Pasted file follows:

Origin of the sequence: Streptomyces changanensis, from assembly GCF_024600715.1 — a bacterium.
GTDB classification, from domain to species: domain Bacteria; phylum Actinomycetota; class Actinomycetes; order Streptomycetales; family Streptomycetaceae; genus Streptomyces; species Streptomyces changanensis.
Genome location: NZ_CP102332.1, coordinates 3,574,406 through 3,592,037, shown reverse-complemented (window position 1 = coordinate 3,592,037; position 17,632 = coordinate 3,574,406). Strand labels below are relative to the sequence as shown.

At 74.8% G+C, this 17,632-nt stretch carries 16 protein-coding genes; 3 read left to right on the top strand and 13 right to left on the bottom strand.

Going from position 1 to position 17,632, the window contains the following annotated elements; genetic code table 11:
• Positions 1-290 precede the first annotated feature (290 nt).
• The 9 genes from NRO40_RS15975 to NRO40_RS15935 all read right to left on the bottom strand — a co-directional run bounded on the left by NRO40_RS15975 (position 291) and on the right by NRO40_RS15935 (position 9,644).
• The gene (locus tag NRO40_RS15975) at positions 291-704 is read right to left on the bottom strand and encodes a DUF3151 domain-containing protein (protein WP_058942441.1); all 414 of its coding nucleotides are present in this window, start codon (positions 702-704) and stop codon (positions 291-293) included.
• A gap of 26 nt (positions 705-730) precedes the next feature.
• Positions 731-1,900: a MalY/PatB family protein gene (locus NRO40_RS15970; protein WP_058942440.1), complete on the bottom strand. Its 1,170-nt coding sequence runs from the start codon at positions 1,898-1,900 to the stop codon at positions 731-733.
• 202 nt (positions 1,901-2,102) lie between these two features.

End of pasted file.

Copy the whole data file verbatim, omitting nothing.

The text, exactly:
Origin of the sequence: Streptomyces changanensis, from assembly GCF_024600715.1 — a bacterium.
GTDB classification, from domain to species: domain Bacteria; phylum Actinomycetota; class Actinomycetes; order Streptomycetales; family Streptomycetaceae; genus Streptomyces; species Streptomyces changanensis.
Genome location: NZ_CP102332.1, coordinates 3,574,406 through 3,592,037, shown reverse-complemented (window position 1 = coordinate 3,592,037; position 17,632 = coordinate 3,574,406). Strand labels below are relative to the sequence as shown.

At 74.8% G+C, this 17,632-nt stretch carries 16 protein-coding genes; 3 read left to right on the top strand and 13 right to left on the bottom strand.

Going from position 1 to position 17,632, the window contains the following annotated elements; genetic code table 11:
• Positions 1-290 precede the first annotated feature (290 nt).
• The 9 genes from NRO40_RS15975 to NRO40_RS15935 all read right to left on the bottom strand — a co-directional run bounded on the left by NRO40_RS15975 (position 291) and on the right by NRO40_RS15935 (position 9,644).
• The gene (locus tag NRO40_RS15975) at positions 291-704 is read right to left on the bottom strand and encodes a DUF3151 domain-containing protein (protein WP_058942441.1); all 414 of its coding nucleotides are present in this window, start codon (positions 702-704) and stop codon (positions 291-293) included.
• A gap of 26 nt (positions 705-730) precedes the next feature.
• Positions 731-1,900: a MalY/PatB family protein gene (locus NRO40_RS15970; protein WP_058942440.1), complete on the bottom strand. Its 1,170-nt coding sequence runs from the start codon at positions 1,898-1,900 to the stop codon at positions 731-733.
• 202 nt (positions 1,901-2,102) lie between these two features.